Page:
Transpacific rates take a tumble as trade war ripples spread
Efforts to push rates up on Asia-North Europe trades are still failing, and carriers are ...
Container lines on the Asia-west coast South America tradelane are preparing for a fight for market share, as capacity is set to spike by 18%, year on year.
According to Alphaliner’s analysis of the Asia-Latin America route, following the restructuring of services caused by Maersk Line’s acquisition of Hamburg Süd, from April weekly capacity will reach some 84,000 teu, compared with 71,000 teu a year ago.
The reorganisation of Hamburg Süd’s services and the termination of its vessel-sharing agreements on the tradelane was part of the requirement imposed on Maersk by Chinese and Korean regulators in green-lighting the deal.
One of the other tough conditions imposed by China’s Ministry of Commerce was that Maersk and Hamburg Süd’s combined reefer slot capacity between Asia and Latin America must be reduced from a 45-50% market share to 34-39% within 90 days of closing the deal. Alphaliner notes that Maersk has already acted to reduce the number of reefer plugs on vessels deployed on the tradelane.
Meanwhile, competitors are seeing the takeover as an opportunity to grab market share from Maersk and Hamburg Süd as the carriers begin an unsettling transition period of merging operations and assets.
Historically, ocean carrier M&A has resulted in a loss of business, and in order to retain customers being approached by opportunist rivals, freight rates are often discounted.
During Maersk Group’s Q4 2017 earnings call last month, chief executive Soren Skou acknowledged that he expected the combined businesses to perform “slightly below” market growth this year.
“We do expect some retention loss or some cargo loss as we add the two companies together,” he said.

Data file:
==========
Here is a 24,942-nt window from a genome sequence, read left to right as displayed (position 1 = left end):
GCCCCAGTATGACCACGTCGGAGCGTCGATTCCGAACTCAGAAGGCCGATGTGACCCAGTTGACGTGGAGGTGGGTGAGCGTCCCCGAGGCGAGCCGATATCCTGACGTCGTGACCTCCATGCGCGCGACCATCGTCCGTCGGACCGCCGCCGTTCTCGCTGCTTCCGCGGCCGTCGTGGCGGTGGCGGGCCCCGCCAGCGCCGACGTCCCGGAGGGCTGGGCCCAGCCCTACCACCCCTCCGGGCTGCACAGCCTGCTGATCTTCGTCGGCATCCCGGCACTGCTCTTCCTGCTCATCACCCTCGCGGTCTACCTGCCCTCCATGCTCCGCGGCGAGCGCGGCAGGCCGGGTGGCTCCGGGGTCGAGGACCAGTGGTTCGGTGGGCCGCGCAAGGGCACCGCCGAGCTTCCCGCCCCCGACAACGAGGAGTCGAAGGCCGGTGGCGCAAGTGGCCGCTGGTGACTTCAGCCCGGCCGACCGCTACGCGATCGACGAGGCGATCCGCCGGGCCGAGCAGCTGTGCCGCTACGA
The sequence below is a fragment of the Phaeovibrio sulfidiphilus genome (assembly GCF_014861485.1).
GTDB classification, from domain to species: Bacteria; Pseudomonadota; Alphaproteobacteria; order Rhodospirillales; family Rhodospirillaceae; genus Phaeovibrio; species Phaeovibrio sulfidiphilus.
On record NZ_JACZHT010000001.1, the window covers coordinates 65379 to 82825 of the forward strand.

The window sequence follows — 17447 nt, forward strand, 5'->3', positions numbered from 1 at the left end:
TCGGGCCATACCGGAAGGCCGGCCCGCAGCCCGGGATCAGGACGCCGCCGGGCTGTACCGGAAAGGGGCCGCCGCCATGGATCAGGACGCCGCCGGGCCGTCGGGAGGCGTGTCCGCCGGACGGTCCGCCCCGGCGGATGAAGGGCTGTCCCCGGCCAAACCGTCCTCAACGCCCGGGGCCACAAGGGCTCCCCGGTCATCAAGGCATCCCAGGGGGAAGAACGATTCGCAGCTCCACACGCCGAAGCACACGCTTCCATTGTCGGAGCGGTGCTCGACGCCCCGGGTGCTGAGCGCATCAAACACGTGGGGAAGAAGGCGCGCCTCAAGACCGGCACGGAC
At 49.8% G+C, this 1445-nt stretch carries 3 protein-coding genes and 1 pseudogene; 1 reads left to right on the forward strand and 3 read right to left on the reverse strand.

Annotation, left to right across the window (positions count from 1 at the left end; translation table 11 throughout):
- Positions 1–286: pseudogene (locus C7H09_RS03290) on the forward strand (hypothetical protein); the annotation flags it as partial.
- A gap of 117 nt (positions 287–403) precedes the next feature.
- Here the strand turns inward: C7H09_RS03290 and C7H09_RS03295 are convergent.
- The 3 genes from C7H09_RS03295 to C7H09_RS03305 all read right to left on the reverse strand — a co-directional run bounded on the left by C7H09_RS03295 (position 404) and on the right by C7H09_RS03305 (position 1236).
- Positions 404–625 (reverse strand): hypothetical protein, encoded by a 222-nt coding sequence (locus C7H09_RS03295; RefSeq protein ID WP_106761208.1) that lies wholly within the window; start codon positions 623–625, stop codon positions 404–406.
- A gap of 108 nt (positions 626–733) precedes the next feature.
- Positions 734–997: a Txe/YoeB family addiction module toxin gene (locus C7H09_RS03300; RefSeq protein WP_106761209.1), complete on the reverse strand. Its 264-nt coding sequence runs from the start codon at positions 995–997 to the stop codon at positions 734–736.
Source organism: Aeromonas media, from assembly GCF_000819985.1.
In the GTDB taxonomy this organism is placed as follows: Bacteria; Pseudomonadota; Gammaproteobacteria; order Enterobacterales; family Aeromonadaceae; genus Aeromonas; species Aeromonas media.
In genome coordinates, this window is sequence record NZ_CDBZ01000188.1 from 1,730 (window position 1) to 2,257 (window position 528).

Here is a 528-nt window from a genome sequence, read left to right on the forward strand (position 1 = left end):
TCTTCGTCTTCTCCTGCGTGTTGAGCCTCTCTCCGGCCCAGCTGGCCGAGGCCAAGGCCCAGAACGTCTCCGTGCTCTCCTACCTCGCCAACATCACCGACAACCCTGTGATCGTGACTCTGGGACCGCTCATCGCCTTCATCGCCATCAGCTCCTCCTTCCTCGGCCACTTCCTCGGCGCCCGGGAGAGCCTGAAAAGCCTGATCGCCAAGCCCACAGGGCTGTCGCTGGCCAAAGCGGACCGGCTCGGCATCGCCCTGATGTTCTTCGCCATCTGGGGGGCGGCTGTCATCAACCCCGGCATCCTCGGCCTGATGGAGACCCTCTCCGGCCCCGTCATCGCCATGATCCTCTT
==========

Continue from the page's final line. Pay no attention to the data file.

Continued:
According to the Alphaliner data, from April, 105 containerships with a combined nominal capacity of 893,000 teu will be deployed on 10 rejigged services between Asia and the west coast South America. This compares with the current nine-loop offering by 95 vessels with a capacity of 775,800 teu.
With more slots to sell, carriers will need to be aggressive in their pricing in order to capture business. They will also need to be prepared to waive GRIs and bunker surcharges to retain existing business.
It seems certain, therefore, that freight rates will come under downward pressure, at least until the new services bed in.
Last week saw the Santos component of the Shanghai Containerized Freight Index (SCFI) shed just over 9% to $2,309 per teu, but this was in keeping with most of the other routes covered by the index where rates softened on weak demand following the Chinese new year.
By January last year rates on the route had made a spectacular recovery, to about $3,100 per teu from the severely loss-making lows of below $100 per teu seen on the trade in 2015. This was achieved by a radical 40% cull of services in 2016, as carriers bailed out of the trade.
But now, with supply once again tipping the scales over demand, carriers will hope that rates do not fall to sub-economic levels.